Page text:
Even though the senses of taste, smell, and sight are distinct, there is a significant overlap among them in our perceptions of objects that helps us understand and differentiate the world. Everyone has experienced, when his or her nose gets congested, that his or her sense of taste changes as well. Many individuals do not equally understand the top-down processing with taste when someone sees objects they are about to eat. In the replicated study by our principle investigator, a random convenience sample of young adults (n=162) were recruited and tested to determine if they could taste four Jelly Belly flavors with one of the three different conditions: taste alone, taste with smell, or taste with smell and sight. The study revealed significant differences between the number of sensory systems used and the accuracy of flavor detection. However, no significant differences in results were observed between genders and/or for smokers versus non-smokers.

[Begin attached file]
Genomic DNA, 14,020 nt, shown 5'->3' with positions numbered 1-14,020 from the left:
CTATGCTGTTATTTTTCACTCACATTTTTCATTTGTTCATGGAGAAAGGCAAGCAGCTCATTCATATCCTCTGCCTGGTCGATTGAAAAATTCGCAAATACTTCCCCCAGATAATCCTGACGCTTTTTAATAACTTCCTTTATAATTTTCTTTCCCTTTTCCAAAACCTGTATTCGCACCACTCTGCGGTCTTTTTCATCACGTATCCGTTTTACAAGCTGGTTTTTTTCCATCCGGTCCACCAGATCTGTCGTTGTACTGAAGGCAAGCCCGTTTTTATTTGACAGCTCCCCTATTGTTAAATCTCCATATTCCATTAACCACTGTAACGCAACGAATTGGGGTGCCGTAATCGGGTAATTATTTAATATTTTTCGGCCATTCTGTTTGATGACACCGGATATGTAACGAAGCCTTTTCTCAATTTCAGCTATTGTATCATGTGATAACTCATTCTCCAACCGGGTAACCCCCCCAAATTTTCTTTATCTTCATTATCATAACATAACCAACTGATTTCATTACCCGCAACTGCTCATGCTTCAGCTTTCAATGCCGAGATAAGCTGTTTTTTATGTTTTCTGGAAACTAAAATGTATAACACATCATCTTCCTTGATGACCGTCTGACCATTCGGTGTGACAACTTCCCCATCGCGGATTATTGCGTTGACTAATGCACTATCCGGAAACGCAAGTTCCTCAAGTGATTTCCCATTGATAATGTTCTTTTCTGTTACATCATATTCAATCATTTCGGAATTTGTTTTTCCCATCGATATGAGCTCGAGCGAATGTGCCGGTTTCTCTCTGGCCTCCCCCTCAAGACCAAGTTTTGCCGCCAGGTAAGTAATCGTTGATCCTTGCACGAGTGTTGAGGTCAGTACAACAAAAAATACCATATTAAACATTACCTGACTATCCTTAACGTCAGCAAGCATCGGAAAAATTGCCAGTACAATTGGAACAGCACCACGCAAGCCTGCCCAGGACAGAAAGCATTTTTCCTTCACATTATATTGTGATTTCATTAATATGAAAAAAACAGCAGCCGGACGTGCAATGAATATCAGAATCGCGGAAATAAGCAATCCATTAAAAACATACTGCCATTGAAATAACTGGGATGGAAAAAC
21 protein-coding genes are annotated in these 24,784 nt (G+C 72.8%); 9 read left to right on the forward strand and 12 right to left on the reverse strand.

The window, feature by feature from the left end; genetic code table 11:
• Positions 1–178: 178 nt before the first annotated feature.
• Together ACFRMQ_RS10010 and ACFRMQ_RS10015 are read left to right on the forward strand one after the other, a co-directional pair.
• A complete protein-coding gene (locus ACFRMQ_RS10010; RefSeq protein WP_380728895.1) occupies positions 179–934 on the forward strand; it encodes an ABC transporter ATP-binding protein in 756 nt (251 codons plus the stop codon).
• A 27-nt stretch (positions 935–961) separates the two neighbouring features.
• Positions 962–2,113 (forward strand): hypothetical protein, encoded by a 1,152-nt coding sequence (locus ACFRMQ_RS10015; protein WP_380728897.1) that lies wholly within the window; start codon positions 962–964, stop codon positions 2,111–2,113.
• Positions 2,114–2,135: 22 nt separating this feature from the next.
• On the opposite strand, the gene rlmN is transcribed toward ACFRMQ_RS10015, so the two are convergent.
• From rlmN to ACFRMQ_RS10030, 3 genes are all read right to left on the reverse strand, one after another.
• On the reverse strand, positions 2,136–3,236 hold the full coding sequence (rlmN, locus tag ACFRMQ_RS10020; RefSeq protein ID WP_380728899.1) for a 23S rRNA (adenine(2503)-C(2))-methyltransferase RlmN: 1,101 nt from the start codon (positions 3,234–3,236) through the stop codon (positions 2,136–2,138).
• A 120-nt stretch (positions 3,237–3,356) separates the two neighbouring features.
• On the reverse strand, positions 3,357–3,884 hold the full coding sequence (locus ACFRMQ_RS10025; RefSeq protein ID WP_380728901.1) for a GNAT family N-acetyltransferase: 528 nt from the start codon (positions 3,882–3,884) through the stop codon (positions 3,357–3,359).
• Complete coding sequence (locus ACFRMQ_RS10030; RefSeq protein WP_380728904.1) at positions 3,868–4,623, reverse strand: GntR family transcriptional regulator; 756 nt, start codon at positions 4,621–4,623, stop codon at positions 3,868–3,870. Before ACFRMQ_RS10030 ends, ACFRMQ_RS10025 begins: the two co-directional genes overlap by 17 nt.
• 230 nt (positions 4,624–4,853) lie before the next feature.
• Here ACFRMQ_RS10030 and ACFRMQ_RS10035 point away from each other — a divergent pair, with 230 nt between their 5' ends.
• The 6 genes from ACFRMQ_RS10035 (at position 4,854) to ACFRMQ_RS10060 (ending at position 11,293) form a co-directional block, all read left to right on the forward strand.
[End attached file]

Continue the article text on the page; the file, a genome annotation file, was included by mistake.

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Lauth, Michael J.
"Interaction Among Gustation, Olfaction, and Vision in Flavor Identification,"
1, Article 6.
Available at: http://digitalcommons.calpoly.edu/symposium/vol1/iss1/6